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Experts Don't let E. coli Dampen Holiday Cookouts

So there you are on the back porch, surrounded by friends sipping beers, listening to kids squealing over sparklers, when your barbecue chef asks how you'd like your burger.

Whoa, boy.

Dinner doesn't feel like prime time for chatting about diarrhea-inducing toxins.

But E. coli is a serious matter. Dozens of people have been sickened by bad beef in the past month, many of them hospitalized and a major meat producer has recalled enough beef to feed the greater Cleveland area.

Here's what Doug Powell does: He whips out the thermometer he's recently taken to carrying with him.

You might wonder how the food-safety expert finesses such a potentially awkward social situation.

"I go into it very academic, professor-ish like," he said.

"I try not to be a jerk."

Powell runs the Food Safety Network and teaches at Kansas State University. He is having people visit his place for the holiday and is thinking of "some good old American Fourth of July" fare.

But nobody will eat a burger off his grill that hasn't been stabbed in the side with a tip-sensitive digital thermometer and is cooked to a minimum of 160 degrees.

Jose Rodriguez has tallied for weeks the human toll of E. coli O157:H7 bacteria that naturally lives in cow intestines but can kill people.

The guy's a carnivore, but forget serving him a burger over the holiday weekend. He'll be polite, that's his way; he's in public relations for the city health department.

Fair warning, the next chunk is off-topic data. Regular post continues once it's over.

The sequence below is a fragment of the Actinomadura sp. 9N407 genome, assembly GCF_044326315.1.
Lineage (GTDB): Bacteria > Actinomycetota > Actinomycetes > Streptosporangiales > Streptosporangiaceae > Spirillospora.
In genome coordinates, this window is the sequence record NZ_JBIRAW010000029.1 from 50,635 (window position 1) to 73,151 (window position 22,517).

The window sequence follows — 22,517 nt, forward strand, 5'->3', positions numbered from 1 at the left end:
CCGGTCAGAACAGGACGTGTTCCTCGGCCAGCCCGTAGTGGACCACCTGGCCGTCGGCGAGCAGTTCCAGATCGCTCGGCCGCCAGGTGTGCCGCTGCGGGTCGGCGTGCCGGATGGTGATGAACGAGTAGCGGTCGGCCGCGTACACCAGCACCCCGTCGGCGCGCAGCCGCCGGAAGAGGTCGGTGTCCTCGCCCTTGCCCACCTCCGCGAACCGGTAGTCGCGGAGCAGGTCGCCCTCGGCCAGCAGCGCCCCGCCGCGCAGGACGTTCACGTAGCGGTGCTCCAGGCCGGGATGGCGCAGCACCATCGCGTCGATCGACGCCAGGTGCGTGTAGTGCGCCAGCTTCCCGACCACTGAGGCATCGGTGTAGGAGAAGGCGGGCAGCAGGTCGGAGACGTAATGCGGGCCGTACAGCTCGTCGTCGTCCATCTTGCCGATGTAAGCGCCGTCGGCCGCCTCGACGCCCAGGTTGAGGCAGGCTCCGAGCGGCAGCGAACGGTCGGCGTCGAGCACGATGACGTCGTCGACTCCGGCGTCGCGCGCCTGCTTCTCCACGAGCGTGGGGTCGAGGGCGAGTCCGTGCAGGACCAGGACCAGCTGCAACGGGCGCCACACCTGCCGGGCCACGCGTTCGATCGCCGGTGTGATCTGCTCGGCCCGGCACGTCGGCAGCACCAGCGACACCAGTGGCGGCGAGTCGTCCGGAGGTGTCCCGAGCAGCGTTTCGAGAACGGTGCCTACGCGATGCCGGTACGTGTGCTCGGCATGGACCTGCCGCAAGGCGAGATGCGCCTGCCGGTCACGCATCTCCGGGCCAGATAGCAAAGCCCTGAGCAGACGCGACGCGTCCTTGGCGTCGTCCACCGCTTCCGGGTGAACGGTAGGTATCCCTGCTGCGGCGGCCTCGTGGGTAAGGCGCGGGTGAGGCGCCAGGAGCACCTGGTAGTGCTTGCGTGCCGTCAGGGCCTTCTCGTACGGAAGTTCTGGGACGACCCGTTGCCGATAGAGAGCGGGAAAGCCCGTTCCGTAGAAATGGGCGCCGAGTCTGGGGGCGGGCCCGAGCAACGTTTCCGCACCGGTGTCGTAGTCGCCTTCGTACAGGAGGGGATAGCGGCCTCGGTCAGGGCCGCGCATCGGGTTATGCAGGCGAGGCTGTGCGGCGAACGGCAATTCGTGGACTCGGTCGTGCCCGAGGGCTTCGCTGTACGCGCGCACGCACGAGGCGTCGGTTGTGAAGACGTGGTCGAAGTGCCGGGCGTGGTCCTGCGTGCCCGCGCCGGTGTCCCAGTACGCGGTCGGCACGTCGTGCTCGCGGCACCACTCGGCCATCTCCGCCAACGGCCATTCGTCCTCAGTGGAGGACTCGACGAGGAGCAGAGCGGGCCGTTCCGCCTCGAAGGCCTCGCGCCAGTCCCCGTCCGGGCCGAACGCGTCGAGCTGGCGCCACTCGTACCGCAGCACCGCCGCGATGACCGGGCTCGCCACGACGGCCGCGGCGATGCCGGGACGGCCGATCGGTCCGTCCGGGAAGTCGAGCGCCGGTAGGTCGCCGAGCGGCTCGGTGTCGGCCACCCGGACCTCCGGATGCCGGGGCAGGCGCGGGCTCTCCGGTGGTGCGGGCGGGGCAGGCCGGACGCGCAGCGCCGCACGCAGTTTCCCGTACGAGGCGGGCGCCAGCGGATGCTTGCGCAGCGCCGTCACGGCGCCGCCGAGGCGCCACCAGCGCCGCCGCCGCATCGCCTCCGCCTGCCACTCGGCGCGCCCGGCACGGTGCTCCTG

"I am choosing to eat no ground beef, regardless of where it came from, by the way," he said.

His coworker, Vince Fasone, who spends his workdays inspecting restaurants and teaching proper food safety to people in the business, said he thinks he'll be dining on steak.

Dinners out, whether at a restaurant or a friend's house, can be informative, even frightening, experiences for Fasone.

There are nice ways to speak up, he said.

"One tries to be gracious, but at the same time you're looking after the health of other folks. "I might say, ‘Let me help you, and let me put this back in the fridge.' "

Rodriguez once invited Fasone to dinner.

"I was nervous the whole time," Rodriguez said.

Vickie Vaclavik, who teaches clinical nutrition at University of Texas Southwestern Medical Center in Dallas, says those in the know should absolutely share their wisdom.

"It's a good thing to do. A guest does not want to be annoying, however a reference to food safety in the news and taking proper precautions seems to be a must," she wrote in an e-mail.

Most cooks don't consider that their food might be poisonous, said William Marler, a Seattle lawyer who represents people sickened by contaminated food.

But Marler doesn't have to worry much about etiquette at the barbecue.

He's never invited.

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